European Union. Understanding the Article 13 Directives (Cambridge University Press, 2007) 178, 200-201.
9cf E. Howard, ‘The EU race directive: its symbolic value—its only value?’, (2004) 6 International Journal
of Discrimination and the Law 141, 151; Commission (EC), Third Annual Report on Migration and
Integration, COM (2005) 389 f‌inal.
10 E. Guild, The Legal Elements of European Identity. EU Citizenship and Migration Law (Kluwer, 2004),
11 cf H. Meenan, ‘Introduction’, in H. Meenan (ed), Equality Law in an Enlarged European Union. Under-
standing the Article 13 Directives (Cambridge University Press, 2007), 1, 28.
12 infra section III. See eg M. Bell, ‘Beyond European Labour Law? Ref‌lections on the EU Racial Equality
Directive’, (2002) 8 European Law Journal 384, 388; S. Carrera and M. Formisano, ‘An EU Approach
to Labour Migration. What is the Added Value and the Way ahead?’ (CEPS, 2005) 10, available at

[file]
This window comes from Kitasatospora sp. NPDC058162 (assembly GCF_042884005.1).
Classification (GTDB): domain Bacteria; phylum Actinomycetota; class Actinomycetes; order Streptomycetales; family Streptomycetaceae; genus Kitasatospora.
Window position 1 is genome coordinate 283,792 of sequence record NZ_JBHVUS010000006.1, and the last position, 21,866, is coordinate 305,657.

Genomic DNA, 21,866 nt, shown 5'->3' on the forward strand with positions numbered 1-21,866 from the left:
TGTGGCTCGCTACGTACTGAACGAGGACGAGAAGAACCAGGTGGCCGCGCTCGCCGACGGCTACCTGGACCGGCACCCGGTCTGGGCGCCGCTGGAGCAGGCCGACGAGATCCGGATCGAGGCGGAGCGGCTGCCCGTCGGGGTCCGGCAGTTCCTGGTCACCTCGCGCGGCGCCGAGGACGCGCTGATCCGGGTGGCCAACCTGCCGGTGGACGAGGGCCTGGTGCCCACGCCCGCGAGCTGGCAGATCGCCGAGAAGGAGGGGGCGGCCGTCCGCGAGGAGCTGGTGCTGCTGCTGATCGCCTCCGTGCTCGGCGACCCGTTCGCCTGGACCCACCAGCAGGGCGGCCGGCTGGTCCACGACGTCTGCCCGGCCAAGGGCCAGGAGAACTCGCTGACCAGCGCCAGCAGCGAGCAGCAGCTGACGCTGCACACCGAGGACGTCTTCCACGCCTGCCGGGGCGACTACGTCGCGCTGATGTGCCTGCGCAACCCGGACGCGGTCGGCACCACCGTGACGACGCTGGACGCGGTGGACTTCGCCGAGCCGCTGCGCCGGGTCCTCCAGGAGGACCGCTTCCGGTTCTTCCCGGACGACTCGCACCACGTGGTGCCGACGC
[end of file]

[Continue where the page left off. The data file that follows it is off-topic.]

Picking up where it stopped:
http://www.ceps.be/Article.php?article_id=16; B. Hepple, ‘Race and Law in Fortress Europe’ (2004) 67
Modern Law Review 1, 6–7; Bell, op cit n2supra, 30-32.
13 M. A. Ballester Pastor, ‘El Principio Comunitario de igualdad de trato por razón de origen racial o
étnico’, (2006) 63 Revista del Ministerio de Trabajo y Asuntos Sociales 33, 39.
14 R. A.D. Bloul, ‘Islamophobia and anti-discrimination laws: ethno-religion as a legal category in the UK and
Australia (2003) 6, available at http://www.anu.edu.au/NEC/Archive/bloul_paper.pdf; Bell, op cit n8
supra, 178, 183–184.
15 S. Fredman, ‘Combating Racism with Human Rights’, in S. Fredman (ed), Discrimination and Human
Rights. The case of Racism (OUP, 2001) 9, 11.
16 cf M. Bell, Anti-discrimination Law and the European Union (OUP, 2002), 83.
17 Art 5 EC.
November 2009 Race Equality and TCNs
© 2009 Blackwell Publishing Ltd.